“Businesses that focus obsessively on being more efficient run the risk of undermining their own ability to compete and grow,” claims Brian Mingham. “What ultimately matters is whether an expense or investment is justified and maximized, and that involves focusing on productivity — not just cost savings. The goal is close gaps and do more with less.”
Virtually all businesses claim that “our people are our most valuable asset.” However, not all businesses fulfill this commitment in practice, including some that seriously dropped the ball during the COVID-19 crisis and were exposed as being hostile towards their anxious and exhausted employees instead of helpful. Now more than ever, businesses need to rely on their workforce to lean forward and go the extra mile — and that only happens when employees feel supported both practically and emotionally.
“This is a scary time for many businesses, and the advice here isn’t for supervisors, managers, and executives to tell their people some kind of fairy tale about how everything is going to be wonderful in the future,” states Brian Mingham.
“Ideally things will get better, but between now and then there are going to be some pretty frightening and painful bumps in the road. What leaders have to do is be honest and authentic with their employees and do what they can to provide meaningful and practical support. For example, providing employees with online resources to help them improve their financial health and make smarter decisions around spending and saving could be extremely helpful and welcome right now.”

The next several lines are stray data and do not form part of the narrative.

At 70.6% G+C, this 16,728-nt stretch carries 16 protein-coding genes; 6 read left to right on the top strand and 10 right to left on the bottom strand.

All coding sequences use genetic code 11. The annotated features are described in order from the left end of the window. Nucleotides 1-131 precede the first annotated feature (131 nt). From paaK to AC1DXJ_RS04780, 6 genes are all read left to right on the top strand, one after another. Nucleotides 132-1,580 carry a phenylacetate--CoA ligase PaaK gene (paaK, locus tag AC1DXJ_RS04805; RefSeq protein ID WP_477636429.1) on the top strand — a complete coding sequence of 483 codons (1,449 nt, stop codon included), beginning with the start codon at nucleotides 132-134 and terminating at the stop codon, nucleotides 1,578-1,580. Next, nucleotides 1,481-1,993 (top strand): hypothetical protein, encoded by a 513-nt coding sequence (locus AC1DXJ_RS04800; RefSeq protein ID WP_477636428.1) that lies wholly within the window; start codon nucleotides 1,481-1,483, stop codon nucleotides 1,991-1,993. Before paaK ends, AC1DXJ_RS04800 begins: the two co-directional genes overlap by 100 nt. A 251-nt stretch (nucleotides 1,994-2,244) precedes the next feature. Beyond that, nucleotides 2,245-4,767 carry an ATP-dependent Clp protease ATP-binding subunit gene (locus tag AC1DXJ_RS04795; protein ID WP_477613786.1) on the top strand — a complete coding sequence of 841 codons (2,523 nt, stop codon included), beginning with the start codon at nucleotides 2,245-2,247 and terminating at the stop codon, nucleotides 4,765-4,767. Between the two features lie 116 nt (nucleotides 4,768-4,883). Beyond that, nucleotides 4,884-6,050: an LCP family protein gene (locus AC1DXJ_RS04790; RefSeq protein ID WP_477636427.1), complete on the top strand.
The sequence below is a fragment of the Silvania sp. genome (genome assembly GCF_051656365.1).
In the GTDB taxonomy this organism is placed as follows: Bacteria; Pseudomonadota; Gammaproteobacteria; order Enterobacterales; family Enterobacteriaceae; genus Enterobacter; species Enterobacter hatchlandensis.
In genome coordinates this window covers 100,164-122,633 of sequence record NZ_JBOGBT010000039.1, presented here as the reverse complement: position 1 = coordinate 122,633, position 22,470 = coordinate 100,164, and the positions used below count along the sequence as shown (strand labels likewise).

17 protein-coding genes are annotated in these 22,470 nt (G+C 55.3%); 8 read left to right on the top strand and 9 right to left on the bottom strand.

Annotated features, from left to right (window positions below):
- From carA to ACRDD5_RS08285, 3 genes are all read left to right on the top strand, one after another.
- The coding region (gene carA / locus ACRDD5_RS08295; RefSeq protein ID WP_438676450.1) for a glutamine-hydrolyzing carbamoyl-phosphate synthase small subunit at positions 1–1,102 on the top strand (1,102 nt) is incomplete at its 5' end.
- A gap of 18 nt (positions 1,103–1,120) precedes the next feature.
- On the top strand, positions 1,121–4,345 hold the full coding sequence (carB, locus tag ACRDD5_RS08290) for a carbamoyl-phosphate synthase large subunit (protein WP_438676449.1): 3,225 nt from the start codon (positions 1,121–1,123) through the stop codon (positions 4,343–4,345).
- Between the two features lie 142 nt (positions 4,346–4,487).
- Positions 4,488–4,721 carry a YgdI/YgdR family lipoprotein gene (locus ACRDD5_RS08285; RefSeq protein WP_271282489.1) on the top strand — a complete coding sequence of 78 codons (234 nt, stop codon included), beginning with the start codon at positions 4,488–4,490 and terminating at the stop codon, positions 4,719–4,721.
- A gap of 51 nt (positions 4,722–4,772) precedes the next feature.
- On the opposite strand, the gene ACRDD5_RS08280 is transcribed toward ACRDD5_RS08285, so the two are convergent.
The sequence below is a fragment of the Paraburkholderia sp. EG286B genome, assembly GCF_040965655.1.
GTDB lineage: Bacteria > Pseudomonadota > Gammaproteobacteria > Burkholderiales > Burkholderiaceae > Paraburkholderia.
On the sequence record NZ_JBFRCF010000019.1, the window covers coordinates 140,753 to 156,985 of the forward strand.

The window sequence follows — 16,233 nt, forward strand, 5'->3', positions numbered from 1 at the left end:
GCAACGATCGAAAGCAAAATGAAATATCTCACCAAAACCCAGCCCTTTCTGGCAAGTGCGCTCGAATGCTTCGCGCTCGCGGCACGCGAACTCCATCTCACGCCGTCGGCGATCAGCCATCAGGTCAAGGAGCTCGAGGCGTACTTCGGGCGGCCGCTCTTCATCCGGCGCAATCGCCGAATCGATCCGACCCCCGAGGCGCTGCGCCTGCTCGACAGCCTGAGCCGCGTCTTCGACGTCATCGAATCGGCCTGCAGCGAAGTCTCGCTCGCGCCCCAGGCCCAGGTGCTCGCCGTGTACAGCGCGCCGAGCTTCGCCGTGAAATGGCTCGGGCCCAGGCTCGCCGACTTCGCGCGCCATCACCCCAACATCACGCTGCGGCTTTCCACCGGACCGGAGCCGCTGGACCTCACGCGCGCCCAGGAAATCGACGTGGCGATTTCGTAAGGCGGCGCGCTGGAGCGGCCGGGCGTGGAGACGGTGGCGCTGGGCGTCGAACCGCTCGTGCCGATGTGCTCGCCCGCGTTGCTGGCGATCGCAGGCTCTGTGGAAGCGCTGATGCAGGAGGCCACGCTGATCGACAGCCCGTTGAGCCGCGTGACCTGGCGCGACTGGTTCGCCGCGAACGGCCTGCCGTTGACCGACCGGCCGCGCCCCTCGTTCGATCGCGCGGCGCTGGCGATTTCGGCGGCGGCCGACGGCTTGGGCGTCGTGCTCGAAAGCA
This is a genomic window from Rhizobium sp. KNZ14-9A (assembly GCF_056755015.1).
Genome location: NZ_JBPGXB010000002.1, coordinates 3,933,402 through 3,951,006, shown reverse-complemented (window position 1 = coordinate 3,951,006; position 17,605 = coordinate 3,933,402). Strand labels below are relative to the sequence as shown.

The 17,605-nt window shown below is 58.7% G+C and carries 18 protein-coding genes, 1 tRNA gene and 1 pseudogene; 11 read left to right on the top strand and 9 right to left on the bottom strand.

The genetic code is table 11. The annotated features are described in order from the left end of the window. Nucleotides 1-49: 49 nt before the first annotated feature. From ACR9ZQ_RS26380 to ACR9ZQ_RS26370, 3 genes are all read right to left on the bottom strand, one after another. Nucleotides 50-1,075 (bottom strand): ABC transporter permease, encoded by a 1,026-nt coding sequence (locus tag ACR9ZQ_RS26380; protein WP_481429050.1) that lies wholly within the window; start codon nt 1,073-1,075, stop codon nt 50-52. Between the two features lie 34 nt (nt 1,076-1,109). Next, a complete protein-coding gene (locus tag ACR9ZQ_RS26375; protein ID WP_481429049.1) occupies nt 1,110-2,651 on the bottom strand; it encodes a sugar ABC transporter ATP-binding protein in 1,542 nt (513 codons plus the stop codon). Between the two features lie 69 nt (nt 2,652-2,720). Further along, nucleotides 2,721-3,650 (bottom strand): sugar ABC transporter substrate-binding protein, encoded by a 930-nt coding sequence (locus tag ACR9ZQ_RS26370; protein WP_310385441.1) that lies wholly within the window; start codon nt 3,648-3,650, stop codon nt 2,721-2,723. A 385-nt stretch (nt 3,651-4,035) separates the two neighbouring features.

Right now, consumers — both in the B2C and B2B space — are re-evaluating the companies that they choose to do business with. Companies that are being kicked to the curb are those that only commit to meeting the bare minimum when it comes to customer satisfaction. Conversely, companies that are being embraced and championed are those that actively focus on enhancing customer experience across all touchpoints before, during, and after the sale.
Research has shown that the majority of customers will pay more to buy from companies who they know, like, trust and recommend to their professional and personal network. Alternatively, companies that disappoint or offend customers by taking them for granted are in for a world of hurt. The financial impact might not be felt immediately — some businesses have lots of customers at the moment — but eventually and inevitably, it will catch up to them, and by that time it may be impossible to stem the bleeding and recover.
The Bottom Line
Nobody has a crystal ball, tea leaves, or a magic mirror that reveals what the future will look like. But despite this extreme uncertainty, this much is clear: businesses that follow Brian Mingham’s advice and focus on adaptability, operational efficiency, supporting employees, and customer experience will put themselves in a position to not just lead the way forward, but to shape and build the future.